Moving Right Along: Ukraine`s New Armaments And Equipment
REFORMS OFFICE MOD·24 ТРАВНЯ 2018 Р.
Author: Volodymyr Zablotskiy, Defense Express (in the ‘Ukrainian Week’ magazine).
What exactly is being produced in Ukraine today, what does the army still need, and how much of this can be provided by the domestic defense industry?
Russia’s undeclared war against Ukraine is into its fourth year now, costing, in addition to human suffering, 4% of the country’s territory and 20% of its heavy industry, especially strategically important enterprises that produced ammunition, military devices, weapon guidance systems, and so on, that were located in Crimea and occupied Donbas.
All this time, Ukraine has had to rely on itself alone, since the bizarre—not to put it more strongly—policy of the West towards the aggressor has also restricted Ukraine’s ability to acquire weapons and military equipment. Indeed, those restrictions remain in place to this day. And so, on one hand, Ukraine had to provide armament and military equipment for its fighting forces, and, on the other, to develop promising models of weapons, find a way to substitute imports that used to be supplied by Russia, and at the same time to reform its entire military-industrial complex (MIC).
At this point, there have been some clear successes in these areas, alongside the revival of Ukraine’s armed forces. Certainly, there remain unresolved problems, but Ukraine’s army has everything it needs to fight off the enemy.
Over September and October, a series of international arms exhibitions and conferences took place in Poland and Ukraine, including the XIV International “Arms and Security 2017” Show and the V International Conference on “The Challenge of Coordinating Military Technical and Defense Industry Policy in Ukraine. Prospects for developing armaments and military technology,” held October 10-13 in Kyiv. A closer look at Ukraine’s defense products presented at these events, the conference materials on current issues in re-equipping the military, and military technology cooperation with foreign partners in Ukraine offers a number of conclusions. Given the uncertainty over US promises to supply weapons such as Javelin anti-tank units, Ukraine’s Defense Ministry plans to increase the purchase of Ukrainian-made Stugna and Corsar anti-tank guided missile systems, as well as BTR-4Es and Oplot tanks.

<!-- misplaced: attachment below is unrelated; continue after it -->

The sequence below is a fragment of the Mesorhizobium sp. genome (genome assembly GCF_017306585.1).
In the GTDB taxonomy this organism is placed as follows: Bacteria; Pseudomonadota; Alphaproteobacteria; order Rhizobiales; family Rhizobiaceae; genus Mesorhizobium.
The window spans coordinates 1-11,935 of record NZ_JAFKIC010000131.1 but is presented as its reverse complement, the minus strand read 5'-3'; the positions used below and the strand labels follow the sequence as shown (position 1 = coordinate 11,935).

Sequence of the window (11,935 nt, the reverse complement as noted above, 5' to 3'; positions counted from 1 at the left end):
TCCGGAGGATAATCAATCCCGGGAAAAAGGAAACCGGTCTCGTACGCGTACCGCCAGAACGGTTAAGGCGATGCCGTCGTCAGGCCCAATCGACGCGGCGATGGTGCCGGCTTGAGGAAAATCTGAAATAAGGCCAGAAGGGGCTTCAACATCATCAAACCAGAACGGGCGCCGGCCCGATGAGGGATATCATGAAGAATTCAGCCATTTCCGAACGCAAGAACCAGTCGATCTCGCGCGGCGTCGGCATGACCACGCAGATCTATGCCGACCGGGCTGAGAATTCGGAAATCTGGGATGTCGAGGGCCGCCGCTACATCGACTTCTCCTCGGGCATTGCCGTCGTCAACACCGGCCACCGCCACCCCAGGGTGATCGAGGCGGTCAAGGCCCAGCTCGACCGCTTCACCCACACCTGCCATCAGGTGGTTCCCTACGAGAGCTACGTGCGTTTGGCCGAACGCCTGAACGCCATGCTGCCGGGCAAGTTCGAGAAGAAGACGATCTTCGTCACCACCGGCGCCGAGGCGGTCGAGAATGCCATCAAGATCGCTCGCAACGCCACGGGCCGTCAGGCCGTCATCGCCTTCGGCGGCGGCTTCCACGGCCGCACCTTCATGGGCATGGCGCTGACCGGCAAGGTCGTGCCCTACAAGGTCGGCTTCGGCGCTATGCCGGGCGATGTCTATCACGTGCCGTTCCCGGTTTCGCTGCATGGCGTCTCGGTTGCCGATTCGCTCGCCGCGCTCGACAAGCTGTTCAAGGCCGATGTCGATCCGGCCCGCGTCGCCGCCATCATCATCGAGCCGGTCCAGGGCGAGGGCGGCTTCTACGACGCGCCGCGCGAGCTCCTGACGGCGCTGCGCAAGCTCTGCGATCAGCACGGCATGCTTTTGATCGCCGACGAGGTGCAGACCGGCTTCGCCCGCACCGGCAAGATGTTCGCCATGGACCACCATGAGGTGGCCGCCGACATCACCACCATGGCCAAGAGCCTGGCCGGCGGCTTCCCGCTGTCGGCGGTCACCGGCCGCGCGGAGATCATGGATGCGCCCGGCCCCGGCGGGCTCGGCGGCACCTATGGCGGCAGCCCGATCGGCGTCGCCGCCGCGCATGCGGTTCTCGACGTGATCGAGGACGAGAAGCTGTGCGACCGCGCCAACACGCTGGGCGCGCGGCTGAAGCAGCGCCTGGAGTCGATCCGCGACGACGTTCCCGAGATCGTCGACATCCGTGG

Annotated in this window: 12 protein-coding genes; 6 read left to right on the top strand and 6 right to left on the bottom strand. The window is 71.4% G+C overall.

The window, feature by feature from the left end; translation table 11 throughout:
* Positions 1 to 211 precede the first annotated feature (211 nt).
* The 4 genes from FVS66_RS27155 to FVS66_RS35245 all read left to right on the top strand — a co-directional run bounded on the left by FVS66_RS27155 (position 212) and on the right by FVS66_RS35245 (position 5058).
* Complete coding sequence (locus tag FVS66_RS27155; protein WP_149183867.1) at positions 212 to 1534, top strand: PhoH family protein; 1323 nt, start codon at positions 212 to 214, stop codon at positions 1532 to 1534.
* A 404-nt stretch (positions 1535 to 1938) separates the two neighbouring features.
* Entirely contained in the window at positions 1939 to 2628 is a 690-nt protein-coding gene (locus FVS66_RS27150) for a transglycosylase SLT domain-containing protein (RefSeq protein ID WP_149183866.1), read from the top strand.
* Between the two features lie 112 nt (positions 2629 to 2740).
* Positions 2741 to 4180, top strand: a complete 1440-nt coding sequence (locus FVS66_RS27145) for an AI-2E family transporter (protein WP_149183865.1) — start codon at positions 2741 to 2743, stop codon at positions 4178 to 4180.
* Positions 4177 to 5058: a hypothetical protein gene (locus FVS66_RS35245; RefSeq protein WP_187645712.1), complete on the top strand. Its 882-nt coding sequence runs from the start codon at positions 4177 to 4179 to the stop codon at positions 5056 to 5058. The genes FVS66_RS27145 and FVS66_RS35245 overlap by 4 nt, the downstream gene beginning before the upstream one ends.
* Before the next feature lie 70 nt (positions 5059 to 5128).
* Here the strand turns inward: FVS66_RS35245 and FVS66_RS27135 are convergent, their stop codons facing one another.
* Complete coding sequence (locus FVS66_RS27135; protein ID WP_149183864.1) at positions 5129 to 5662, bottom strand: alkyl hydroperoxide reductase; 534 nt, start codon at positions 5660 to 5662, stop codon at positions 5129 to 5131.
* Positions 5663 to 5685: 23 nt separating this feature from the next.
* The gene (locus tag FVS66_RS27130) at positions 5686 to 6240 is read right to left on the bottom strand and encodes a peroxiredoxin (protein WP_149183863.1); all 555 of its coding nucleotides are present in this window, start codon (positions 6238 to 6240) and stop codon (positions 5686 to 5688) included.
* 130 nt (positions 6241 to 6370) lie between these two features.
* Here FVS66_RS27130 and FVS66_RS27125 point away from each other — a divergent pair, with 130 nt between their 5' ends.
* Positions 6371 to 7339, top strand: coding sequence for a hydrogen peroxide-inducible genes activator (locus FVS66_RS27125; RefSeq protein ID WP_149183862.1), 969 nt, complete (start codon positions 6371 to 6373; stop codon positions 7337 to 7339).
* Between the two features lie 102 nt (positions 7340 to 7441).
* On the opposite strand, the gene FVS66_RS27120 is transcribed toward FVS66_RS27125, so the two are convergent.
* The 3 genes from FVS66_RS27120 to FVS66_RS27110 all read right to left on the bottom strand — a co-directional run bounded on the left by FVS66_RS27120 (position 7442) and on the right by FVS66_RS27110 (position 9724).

Just at the last exhibition, Ukraine’s MIC showed several dozen new models of arms and equipment that take into account recently-acquired battlefront experience: many of the samples had just come back from the front. The most widely represented were armored vehicles, including: the upgraded T-72AMT tank made at the Kyiv Armored Tank Plant, a state enterprise; a heavy support vehicle for the Strazh tank made at the Zhytomyr Armored Tank Plant, the Kyiv Armored Tank Plant, and the Artem Holding Company, all state-owned; an upgraded BTR-4MN1 made at Kharkiv’s Morozov Machine-Building Design Bureau; a light armored vehicles in the Kozak line, made at the Praktyka Research and Production Union, a private company. Also presented were such systems as the Bars-8 mobile mortar unit produced by Bohdan Motors; the Khortytsia mobile radio and radio surveillance unit and the Plastun 3D high-speed radio monitoring and tracking system made by the Infozakhyst R&D Center in Kyiv; anti-UAV systems from UkrSpetsTekhnika, a state-owned company; and the Kropyva combat control system made by TOV Lohika Construction Bureau.
Working together with international partners, Ukraine has begun to produce new armaments and equipment, including the Polish-Ukrainian ZRN-01 Stokrotka 80mm MRLS called Margarytka; the new PT-17 Polish main battle tank, which will replace the T-72 and PT-91; M4-WAC-47 automatic rifles, and more. The new Margarytka was impressive, against both land and airborne targets like UAVs.
The question is how much of what the army needs can be produced in Ukraine and what is needed to ensure qualitative superiority against the enemy in the battlefield? The Defense Ministry says that, at this time, the Army has enough armaments and equipment to successfully carry out the missions it is being assigned. Still, it intends to re-equip the Armed Forces in 2018 with new and more effective models.